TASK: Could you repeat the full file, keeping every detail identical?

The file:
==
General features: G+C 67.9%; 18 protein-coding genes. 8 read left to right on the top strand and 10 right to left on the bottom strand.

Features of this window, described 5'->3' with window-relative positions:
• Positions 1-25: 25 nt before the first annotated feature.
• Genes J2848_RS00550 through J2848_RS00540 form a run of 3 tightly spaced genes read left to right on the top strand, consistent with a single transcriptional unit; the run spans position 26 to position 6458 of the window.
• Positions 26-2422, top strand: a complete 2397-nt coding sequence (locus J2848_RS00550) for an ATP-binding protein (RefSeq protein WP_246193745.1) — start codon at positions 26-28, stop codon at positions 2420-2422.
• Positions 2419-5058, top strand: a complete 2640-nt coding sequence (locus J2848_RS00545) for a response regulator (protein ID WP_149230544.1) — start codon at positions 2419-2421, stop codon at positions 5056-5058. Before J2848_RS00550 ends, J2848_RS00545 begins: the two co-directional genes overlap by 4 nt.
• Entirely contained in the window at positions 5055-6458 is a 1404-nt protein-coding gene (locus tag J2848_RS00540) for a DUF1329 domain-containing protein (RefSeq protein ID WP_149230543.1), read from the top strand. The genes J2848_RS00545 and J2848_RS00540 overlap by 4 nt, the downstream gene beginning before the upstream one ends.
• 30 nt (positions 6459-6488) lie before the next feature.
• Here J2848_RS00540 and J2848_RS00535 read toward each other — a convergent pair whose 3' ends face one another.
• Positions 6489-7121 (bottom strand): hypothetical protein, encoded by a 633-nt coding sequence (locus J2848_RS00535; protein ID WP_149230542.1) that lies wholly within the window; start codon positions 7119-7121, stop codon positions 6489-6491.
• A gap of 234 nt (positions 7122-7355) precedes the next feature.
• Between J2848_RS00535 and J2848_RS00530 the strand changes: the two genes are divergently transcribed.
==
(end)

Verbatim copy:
General features: G+C 67.9%; 18 protein-coding genes. 8 read left to right on the top strand and 10 right to left on the bottom strand.

Features of this window, described 5'->3' with window-relative positions:
• Positions 1-25: 25 nt before the first annotated feature.
• Genes J2848_RS00550 through J2848_RS00540 form a run of 3 tightly spaced genes read left to right on the top strand, consistent with a single transcriptional unit; the run spans position 26 to position 6458 of the window.
• Positions 26-2422, top strand: a complete 2397-nt coding sequence (locus J2848_RS00550) for an ATP-binding protein (RefSeq protein WP_246193745.1) — start codon at positions 26-28, stop codon at positions 2420-2422.
• Positions 2419-5058, top strand: a complete 2640-nt coding sequence (locus J2848_RS00545) for a response regulator (protein ID WP_149230544.1) — start codon at positions 2419-2421, stop codon at positions 5056-5058. Before J2848_RS00550 ends, J2848_RS00545 begins: the two co-directional genes overlap by 4 nt.
• Entirely contained in the window at positions 5055-6458 is a 1404-nt protein-coding gene (locus tag J2848_RS00540) for a DUF1329 domain-containing protein (RefSeq protein ID WP_149230543.1), read from the top strand. The genes J2848_RS00545 and J2848_RS00540 overlap by 4 nt, the downstream gene beginning before the upstream one ends.
• 30 nt (positions 6459-6488) lie before the next feature.
• Here J2848_RS00540 and J2848_RS00535 read toward each other — a convergent pair whose 3' ends face one another.
• Positions 6489-7121 (bottom strand): hypothetical protein, encoded by a 633-nt coding sequence (locus J2848_RS00535; protein ID WP_149230542.1) that lies wholly within the window; start codon positions 7119-7121, stop codon positions 6489-6491.
• A gap of 234 nt (positions 7122-7355) precedes the next feature.
• Between J2848_RS00535 and J2848_RS00530 the strand changes: the two genes are divergently transcribed.